Our final day was about 10 miles.  The weather was terrible, continual driving rain and strong winds.  In good weather, this would have been a beautiful walk; on this occasion it was heads down and walking as fast as we could.  The first view of Santiago Cathedral on this route is about half an hour before you get there

Into the Cathedral to give thanks for arrival and for the pilgrimage, then a wonderful welcome at the Pilgrim’s Office (this route is not long enough for a Compostela, but it was definitely a testing pilgrimage and our certificates were earned), before hot showers and dry clothes at our hotel, the excellent Pension Girasol

and a good dinner with Johnnie Walker and the Big Man.  The Botafumeiro swung at the evening Mass, we heard “two English pilgrims walked from A Coruna” at Pilgrim Mass the next day, there was plenty of time to absorb something of Santiago and time to put our feet up

 

 

 

 

 

 

 



Meenakshi’s guest post
October 30, 2011, 5:50 pm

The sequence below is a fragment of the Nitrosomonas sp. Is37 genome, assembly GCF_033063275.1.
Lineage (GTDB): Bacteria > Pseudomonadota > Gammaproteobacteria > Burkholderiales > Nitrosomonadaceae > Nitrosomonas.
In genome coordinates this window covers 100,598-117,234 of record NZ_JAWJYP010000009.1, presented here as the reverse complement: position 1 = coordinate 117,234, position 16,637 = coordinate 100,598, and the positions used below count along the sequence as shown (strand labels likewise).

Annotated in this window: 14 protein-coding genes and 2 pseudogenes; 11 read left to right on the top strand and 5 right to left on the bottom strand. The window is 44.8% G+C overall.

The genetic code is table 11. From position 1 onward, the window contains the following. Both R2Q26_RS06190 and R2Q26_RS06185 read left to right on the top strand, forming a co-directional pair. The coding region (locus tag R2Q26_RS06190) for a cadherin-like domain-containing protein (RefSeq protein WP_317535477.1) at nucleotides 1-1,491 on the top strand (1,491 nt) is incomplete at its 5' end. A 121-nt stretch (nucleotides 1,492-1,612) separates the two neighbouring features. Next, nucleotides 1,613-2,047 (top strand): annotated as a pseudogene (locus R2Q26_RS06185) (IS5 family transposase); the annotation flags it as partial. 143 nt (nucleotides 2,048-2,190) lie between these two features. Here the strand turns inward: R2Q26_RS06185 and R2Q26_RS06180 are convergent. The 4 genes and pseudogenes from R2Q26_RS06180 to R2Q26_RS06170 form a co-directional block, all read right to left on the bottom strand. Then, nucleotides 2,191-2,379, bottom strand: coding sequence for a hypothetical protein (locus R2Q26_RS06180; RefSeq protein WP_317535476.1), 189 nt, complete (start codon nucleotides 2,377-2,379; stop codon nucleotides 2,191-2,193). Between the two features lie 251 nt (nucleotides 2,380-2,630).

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Hello, I’m Meenakshi, and dad and I thought it would be nice if i just contributed a post to the blog about our recent pilgrimage to Santiago last week. I will just share a couple of things-

The thing I enjoyed most about our walk was getting up in the morning and just walking, without having to worry or over think anything, knowing that each step we took was getting us closer to our goal.

The thing I hated the most was, probably most obviously, the rain! Although it wasn’t pleasant having to trudge along with soggy boots, it didn’t stop our enjoyment of the pilgrimage, and once we’d arrived, the weather was forgotten.

The most funny thing that happened in Spain, although it makes me feel very guilty for saying this, was when dad fell completely over on the wet patio when we were being shown our room by the lovely lady in our hotel in Santiago. Although we were relieved to see he wasn’t hurt, the mental image of his glasses flying across the ground still makes me chuckle to myself.

And finally, the thing i learnt was to be determined and motivated, and when it got hard, and it did many times, was to just keep walking, keep faith and when we reached the Cathedral, i felt a massive sense of achievement and very privileged to have had all of these amazing experiences while on pilgrimage.